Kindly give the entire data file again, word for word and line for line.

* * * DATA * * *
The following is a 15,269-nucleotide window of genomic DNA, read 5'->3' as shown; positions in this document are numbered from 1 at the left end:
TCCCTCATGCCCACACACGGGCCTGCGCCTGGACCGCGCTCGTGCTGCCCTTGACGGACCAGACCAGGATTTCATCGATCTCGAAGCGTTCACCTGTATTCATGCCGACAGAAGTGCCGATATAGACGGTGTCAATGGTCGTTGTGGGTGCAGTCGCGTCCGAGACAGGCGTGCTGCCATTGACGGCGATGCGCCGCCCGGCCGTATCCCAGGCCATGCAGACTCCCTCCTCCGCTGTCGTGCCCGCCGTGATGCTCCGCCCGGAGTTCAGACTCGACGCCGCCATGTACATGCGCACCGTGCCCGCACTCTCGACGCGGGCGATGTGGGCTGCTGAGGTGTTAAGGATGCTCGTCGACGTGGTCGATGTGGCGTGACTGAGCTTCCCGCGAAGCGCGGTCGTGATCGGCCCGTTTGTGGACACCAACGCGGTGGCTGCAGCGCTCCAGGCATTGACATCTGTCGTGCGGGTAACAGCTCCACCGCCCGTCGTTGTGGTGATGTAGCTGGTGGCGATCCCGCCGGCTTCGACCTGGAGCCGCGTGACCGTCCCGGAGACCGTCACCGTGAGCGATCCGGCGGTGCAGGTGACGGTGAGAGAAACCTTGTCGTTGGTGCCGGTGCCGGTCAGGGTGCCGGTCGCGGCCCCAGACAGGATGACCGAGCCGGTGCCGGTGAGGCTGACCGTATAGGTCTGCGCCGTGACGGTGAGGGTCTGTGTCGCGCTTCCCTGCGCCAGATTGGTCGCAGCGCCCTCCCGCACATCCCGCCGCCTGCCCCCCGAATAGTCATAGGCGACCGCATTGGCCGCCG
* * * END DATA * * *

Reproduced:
The following is a 15,269-nucleotide window of genomic DNA, read 5'->3' as shown; positions in this document are numbered from 1 at the left end:
TCCCTCATGCCCACACACGGGCCTGCGCCTGGACCGCGCTCGTGCTGCCCTTGACGGACCAGACCAGGATTTCATCGATCTCGAAGCGTTCACCTGTATTCATGCCGACAGAAGTGCCGATATAGACGGTGTCAATGGTCGTTGTGGGTGCAGTCGCGTCCGAGACAGGCGTGCTGCCATTGACGGCGATGCGCCGCCCGGCCGTATCCCAGGCCATGCAGACTCCCTCCTCCGCTGTCGTGCCCGCCGTGATGCTCCGCCCGGAGTTCAGACTCGACGCCGCCATGTACATGCGCACCGTGCCCGCACTCTCGACGCGGGCGATGTGGGCTGCTGAGGTGTTAAGGATGCTCGTCGACGTGGTCGATGTGGCGTGACTGAGCTTCCCGCGAAGCGCGGTCGTGATCGGCCCGTTTGTGGACACCAACGCGGTGGCTGCAGCGCTCCAGGCATTGACATCTGTCGTGCGGGTAACAGCTCCACCGCCCGTCGTTGTGGTGATGTAGCTGGTGGCGATCCCGCCGGCTTCGACCTGGAGCCGCGTGACCGTCCCGGAGACCGTCACCGTGAGCGATCCGGCGGTGCAGGTGACGGTGAGAGAAACCTTGTCGTTGGTGCCGGTGCCGGTCAGGGTGCCGGTCGCGGCCCCAGACAGGATGACCGAGCCGGTGCCGGTGAGGCTGACCGTATAGGTCTGCGCCGTGACGGTGAGGGTCTGTGTCGCGCTTCCCTGCGCCAGATTGGTCGCAGCGCCCTCCCGCACATCCCGCCGCCTGCCCCCCGAATAGTCATAGGCGACCGCATTGGCCGCCG